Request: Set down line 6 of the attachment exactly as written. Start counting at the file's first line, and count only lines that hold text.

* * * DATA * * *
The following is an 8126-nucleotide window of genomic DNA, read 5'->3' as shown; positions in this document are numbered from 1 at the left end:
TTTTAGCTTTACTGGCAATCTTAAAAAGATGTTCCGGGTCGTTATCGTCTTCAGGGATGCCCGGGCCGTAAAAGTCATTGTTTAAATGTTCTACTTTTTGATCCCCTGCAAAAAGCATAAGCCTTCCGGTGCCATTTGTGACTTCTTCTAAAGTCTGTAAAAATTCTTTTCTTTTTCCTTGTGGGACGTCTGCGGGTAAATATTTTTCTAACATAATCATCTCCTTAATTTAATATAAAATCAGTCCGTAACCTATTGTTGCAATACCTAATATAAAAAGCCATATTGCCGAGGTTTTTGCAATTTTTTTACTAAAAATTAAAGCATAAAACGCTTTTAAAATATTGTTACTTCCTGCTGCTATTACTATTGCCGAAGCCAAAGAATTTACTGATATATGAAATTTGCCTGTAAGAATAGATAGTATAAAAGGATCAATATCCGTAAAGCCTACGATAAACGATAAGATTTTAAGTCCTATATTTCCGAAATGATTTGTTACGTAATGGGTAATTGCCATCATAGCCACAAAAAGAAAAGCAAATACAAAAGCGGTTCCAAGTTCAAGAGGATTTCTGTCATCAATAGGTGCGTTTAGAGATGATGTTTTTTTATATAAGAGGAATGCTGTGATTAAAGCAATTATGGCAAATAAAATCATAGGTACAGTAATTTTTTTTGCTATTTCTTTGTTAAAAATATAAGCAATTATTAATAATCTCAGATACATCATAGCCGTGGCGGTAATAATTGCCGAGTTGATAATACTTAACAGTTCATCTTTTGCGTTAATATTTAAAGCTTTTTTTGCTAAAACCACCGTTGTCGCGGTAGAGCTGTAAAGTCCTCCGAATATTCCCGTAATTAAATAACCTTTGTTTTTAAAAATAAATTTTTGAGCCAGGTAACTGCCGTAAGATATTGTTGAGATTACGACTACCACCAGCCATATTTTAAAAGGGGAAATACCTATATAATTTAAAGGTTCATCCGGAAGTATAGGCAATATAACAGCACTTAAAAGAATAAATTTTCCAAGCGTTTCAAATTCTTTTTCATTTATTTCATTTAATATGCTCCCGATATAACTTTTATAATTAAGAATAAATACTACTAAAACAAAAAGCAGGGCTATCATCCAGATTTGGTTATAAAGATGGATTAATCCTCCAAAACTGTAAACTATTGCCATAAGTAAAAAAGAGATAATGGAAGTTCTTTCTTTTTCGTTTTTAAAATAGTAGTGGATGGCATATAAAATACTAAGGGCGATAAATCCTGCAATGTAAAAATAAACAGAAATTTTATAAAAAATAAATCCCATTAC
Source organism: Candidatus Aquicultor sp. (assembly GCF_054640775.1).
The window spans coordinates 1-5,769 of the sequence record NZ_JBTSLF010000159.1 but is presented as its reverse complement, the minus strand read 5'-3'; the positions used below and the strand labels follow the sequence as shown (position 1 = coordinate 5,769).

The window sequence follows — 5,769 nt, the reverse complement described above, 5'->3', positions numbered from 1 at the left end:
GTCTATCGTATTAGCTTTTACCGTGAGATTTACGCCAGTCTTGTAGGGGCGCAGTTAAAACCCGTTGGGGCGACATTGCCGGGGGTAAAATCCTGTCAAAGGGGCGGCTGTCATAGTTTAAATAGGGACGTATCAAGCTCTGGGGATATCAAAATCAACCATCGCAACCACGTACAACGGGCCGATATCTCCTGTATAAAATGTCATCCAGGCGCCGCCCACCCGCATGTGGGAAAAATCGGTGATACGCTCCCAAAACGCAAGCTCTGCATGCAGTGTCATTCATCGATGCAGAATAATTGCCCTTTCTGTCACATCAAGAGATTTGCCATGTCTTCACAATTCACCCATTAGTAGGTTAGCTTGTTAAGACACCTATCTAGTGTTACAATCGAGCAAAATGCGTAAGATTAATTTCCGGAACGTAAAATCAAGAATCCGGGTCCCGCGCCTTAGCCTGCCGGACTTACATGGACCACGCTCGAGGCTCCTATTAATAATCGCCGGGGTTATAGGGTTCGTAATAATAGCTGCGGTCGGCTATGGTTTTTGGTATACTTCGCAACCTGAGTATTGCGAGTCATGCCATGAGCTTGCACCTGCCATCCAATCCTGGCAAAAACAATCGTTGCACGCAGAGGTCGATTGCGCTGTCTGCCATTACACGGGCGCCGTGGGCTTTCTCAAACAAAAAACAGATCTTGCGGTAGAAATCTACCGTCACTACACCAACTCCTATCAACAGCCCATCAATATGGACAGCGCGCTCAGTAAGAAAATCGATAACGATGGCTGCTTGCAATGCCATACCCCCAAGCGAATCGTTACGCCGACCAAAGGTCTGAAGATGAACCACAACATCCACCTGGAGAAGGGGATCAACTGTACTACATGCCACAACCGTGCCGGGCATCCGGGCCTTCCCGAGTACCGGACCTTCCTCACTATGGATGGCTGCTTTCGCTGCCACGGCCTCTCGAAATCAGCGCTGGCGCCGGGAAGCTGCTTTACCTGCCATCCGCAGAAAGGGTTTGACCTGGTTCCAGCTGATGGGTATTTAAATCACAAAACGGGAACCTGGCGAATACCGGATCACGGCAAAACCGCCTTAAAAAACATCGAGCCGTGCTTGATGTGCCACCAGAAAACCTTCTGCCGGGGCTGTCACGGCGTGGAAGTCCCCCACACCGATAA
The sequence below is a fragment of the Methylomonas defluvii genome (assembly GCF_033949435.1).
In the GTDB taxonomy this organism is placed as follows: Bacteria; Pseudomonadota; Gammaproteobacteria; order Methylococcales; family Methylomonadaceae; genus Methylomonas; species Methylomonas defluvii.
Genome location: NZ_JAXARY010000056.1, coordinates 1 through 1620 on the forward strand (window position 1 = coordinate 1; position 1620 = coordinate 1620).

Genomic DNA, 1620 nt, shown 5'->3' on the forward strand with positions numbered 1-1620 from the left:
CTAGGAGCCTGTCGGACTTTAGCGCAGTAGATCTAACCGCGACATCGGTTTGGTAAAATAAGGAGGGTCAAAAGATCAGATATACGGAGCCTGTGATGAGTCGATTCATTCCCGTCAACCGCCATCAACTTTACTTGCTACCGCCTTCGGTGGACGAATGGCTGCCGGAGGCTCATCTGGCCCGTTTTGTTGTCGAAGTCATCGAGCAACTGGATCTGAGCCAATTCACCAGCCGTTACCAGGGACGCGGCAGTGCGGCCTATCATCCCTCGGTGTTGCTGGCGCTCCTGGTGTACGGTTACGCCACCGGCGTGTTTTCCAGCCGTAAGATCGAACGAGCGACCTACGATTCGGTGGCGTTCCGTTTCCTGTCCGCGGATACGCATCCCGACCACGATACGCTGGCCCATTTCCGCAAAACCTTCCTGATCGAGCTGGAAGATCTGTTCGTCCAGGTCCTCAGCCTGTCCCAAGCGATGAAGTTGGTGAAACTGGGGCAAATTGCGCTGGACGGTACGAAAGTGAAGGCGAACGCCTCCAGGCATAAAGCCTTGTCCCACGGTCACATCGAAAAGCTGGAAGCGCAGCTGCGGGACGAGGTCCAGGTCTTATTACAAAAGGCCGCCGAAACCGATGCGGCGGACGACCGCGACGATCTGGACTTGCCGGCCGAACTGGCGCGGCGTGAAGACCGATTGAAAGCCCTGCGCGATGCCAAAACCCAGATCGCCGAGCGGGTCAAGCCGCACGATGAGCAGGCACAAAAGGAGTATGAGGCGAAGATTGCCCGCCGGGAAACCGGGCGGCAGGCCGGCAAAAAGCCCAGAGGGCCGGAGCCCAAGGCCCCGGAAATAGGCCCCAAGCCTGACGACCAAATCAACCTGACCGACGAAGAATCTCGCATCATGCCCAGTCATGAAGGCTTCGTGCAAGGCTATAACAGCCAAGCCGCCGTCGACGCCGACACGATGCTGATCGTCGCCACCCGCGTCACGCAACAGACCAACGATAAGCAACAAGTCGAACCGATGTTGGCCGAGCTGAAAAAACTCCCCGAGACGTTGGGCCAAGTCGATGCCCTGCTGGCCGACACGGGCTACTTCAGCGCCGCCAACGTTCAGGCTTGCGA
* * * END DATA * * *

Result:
GTCTATCGTATTAGCTTTTACCGTGAGATTTACGCCAGTCTTGTAGGGGCGCAGTTAAAACCCGTTGGGGCGACATTGCCGGGGGTAAAATCCTGTCAAAGGGGCGGCTGTCATAGTTTAAATAGGGACGTATCAAGCTCTGGGGATATCAAAATCAACCATCGCAACCACGTACAACGGGCCGATATCTCCTGTATAAAATGTCATCCAGGCGCCGCCCACCCGCATGTGGGAAAAATCGGTGATACGCTCCCAAAACGCAAGCTCTGCATGCAGTGTCATTCATCGATGCAGAATAATTGCCCTTTCTGTCACATCAAGAGATTTGCCATGTCTTCACAATTCACCCATTAGTAGGTTAGCTTGTTAAGACACCTATCTAGTGTTACAATCGAGCAAAATGCGTAAGATTAATTTCCGGAACGTAAAATCAAGAATCCGGGTCCCGCGCCTTAGCCTGCCGGACTTACATGGACCACGCTCGAGGCTCCTATTAATAATCGCCGGGGTTATAGGGTTCGTAATAATAGCTGCGGTCGGCTATGGTTTTTGGTATACTTCGCAACCTGAGTATTGCGAGTCATGCCATGAGCTTGCACCTGCCATCCAATCCTGGCAAAAACAATCGTTGCACGCAGAGGTCGATTGCGCTGTCTGCCATTACACGGGCGCCGTGGGCTTTCTCAAACAAAAAACAGATCTTGCGGTAGAAATCTACCGTCACTACACCAACTCCTATCAACAGCCCATCAATATGGACAGCGCGCTCAGTAAGAAAATCGATAACGATGGCTGCTTGCAATGCCATACCCCCAAGCGAATCGTTACGCCGACCAAAGGTCTGAAGATGAACCACAACATCCACCTGGAGAAGGGGATCAACTGTACTACATGCCACAACCGTGCCGGGCATCCGGGCCTTCCCGAGTACCGGACCTTCCTCACTATGGATGGCTGCTTTCGCTGCCACGGCCTCTCGAAATCAGCGCTGGCGCCGGGAAGCTGCTTTACCTGCCATCCGCAGAAAGGGTTTGACCTGGTTCCAGCTGATGGGTATTTAAATCACAAAACGGGAACCTGGCGAATACCGGATCACGGCAAAACCGCCTTAAAAAACATCGAGCCGTGCTTGATGTGCCACCAGAAAACCTTCTGCCGGGGCTGTCACGGCGTGGAAGTCCCCCACACCGATAA